# Rotate an image (2D array) by 90 degrees recursively with low memory usage

I'm looking for comments on coding style, passing arguments, ...etc.

#include <iostream>

using namespace std;

void printImage(int** img, int N){

//check if image pointer is NULL
if(img == NULL){
return;
}

//check if any of the columns of the image are null (since its essentially an array of pointers)
for(int i=0; i<N ; i++){
if(img[i] == NULL){
return;
}
}

for(int i=0; i<N ; i++){
for(int j=0; j<N ; j++){
cout<<img[i][j]<<",";
}
cout<<endl;
}
}

// ROTATE IMAGE BY 90 DEGREES RECURSIVELY
void do_rotateImageInplace(int** img, int N, int row, int col){

//base condition --> return: do this by check if we need to go deeper into the "peels of the onion :)"
if(row > N-row-1 || col < 0 || N==1)
{
return;
}

// Tmp usage --> to store row or column being rotated
int* tmp = new int[N-row];

//backup row
for(int i=row; i<N-row ; i++){
tmp[i]=img[i][col];
}

//copy row into col
for(int i=N-row-1; i>=row ; i--){
img[i][col] = img[row][i];
}

//swap tmp with end row
for(int i=N-row-1 ; i>=row ; i-- ){
int tmpVal = img[col][i];
img[col][i] = tmp[N-i-1];
tmp[N-i-1] = tmpVal;
}

// Swap end row into first col
for(int i=N-(row)-2 ; i>=row ; i--){
int tmpVal = img[i][row];
img[i][row] = tmp[N-i-1];
tmp[N-i-1]=tmpVal;
}

// Swap first column backup into first row
for(int i=row+1; i<N-(row)-1 ; i++){
img[row][i] = tmp[i];
}

delete[] tmp;

do_rotateImageInplace(img, N, row+1, col-1);
}

void rotateImageInplace(int** img, int N){

// Check if image pointer is NULL
if(img == NULL){
return;
}

// Check if any of the columns of the image are null (since its essentially an array of pointers)
for(int i=0; i<N ; i++){
if(img[i] == NULL){
return;
}
}

// If image is less than 2 in size
if(N<2){
return;
}

do_rotateImageInplace(img, N, 0, N-1);
}

int main(){

//TEST CASES:
int N = 5;
int** img = new int*[N];
int val = 0;
for(int i=0; i<N ; i++){
img[i] = new int[N] {val++,val++,val++,val++,val++};
}

cout<<"******* original image ******"<<endl;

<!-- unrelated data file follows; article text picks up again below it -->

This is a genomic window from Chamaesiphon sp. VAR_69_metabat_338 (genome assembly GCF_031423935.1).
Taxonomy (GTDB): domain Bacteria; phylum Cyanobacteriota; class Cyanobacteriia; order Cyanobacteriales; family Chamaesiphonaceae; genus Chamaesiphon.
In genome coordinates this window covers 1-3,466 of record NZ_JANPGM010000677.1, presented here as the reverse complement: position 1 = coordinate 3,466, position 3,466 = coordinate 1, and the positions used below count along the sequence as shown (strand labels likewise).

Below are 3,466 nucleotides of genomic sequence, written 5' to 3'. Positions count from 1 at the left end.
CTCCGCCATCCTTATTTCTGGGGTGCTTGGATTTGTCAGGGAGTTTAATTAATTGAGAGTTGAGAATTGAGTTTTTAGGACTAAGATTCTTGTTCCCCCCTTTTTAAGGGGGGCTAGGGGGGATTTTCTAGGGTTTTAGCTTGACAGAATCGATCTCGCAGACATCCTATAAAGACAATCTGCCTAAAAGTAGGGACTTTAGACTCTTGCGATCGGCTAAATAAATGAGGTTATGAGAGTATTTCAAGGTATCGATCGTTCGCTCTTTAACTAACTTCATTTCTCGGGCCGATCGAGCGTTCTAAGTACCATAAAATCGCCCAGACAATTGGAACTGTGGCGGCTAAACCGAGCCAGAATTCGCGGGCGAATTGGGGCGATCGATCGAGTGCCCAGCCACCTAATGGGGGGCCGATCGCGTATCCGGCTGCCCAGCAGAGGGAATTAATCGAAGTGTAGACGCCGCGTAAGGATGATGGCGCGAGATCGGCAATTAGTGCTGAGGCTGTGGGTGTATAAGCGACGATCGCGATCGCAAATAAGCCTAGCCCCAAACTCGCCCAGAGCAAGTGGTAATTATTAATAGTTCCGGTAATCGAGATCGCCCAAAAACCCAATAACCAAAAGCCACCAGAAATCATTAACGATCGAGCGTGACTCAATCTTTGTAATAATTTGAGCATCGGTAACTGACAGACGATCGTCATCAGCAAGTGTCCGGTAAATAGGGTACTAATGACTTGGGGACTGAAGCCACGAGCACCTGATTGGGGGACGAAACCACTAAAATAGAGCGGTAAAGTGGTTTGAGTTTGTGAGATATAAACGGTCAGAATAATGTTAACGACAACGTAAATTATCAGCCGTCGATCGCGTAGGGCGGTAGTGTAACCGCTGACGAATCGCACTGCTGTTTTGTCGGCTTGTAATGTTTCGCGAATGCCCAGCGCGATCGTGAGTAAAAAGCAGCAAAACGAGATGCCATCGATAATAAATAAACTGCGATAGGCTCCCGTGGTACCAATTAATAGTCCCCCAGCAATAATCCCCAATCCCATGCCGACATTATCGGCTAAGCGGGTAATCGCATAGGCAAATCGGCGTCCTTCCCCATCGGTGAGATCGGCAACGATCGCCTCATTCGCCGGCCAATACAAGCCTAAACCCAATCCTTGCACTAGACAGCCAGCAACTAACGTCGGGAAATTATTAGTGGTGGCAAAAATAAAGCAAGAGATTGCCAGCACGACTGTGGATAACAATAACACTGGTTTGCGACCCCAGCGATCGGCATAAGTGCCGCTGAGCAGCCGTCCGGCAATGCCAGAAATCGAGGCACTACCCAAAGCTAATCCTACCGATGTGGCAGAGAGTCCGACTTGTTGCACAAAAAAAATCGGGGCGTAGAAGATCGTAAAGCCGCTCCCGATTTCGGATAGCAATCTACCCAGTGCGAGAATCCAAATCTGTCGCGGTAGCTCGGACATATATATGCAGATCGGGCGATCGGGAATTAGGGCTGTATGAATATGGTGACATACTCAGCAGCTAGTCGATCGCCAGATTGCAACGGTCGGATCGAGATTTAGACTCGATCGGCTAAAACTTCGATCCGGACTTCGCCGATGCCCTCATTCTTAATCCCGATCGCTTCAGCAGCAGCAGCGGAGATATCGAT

printImage(img, N);

rotateImageInplace(img, N);

cout<<"******* rotated image ******"<<endl;
printImage(img, N);

for(int i=0; i<N ; i++){
delete img[i];
}
delete[] img;

}


First of all, I don't see why do_rotateImageInplace shall be recursive. And indeed, it is a tail recursive, and as such is trivially converted into a loop.

//backup row
//copy row into col
(hmm... now col is permanently destroyed)
//swap tmp with end row
(hmm... the comment above says that tmp istelf is a row. Why would I want to swap rows?)


etc.

The only useful comment is about peeling the onion. And a good comment really wants to be a function name. So

for (int layer = 0; layer < N/2; layer++)
rotate_layer_inplace(img, N, layer);


seems like what you are trying to do.

As its stands, your code is written in old-style C++. I would like to point you towards some improvements to bring it closer to modern C++.

• You are making excessive use of raw pointers and manual memory allocation/deallocation. You don't have to, and shouldn't do it in C++. The language and libraries provide container classes and smart pointers so that you don't have to waste time writing complex resource handling code and producing fragile/error-prone code. Instead of using:

int** img = new int*[N];


You should be using a std::vector:

vector<vector<int>> img(width, vector<int>(height));


Access it the same way, with [][] subscript operators, but get automatic memory management, no chance of memory leaks and debug bounds checking (might need to enable the latter in your compiler). Also no increase in memory usage if you specify the size upfront.

When using a vector, however, you need to pay attention when passing it as a function parameter. Since the default in C++ is a copy, you will probably want to pass it by reference most of the time.

• You are still using NULL, which is deprecated since C++11 in favor of nullptr.

• Minor issue of using namespace std. This is not a problem inside an implementation file, but never do it in a header file, since it imports all symbols of a namespace. If using namespace appears in a header file, the imported symbols would leak to every other file that #includes the header, increasing chances of name collision. This question on StackOverflow elaborates more on the subject.

• Single letter variables and function parameters are usually a bad choice, with the exception of loop counters and indexes. N is a little too vague for a parameter name. Consider naming it imageSize or width instead.

• Lack of spacing on calls to cout affects readability:

    cout<<img[i][j]<<",";


They would be more pleasant to read with spacing between the << operators and parameters:

cout << img[i][j] << ",";

• Another minor issue, do_rotateImageInplace() is breaking your naming convention. Perhaps rename it to doRotateImageInplace() to ensure uniformity.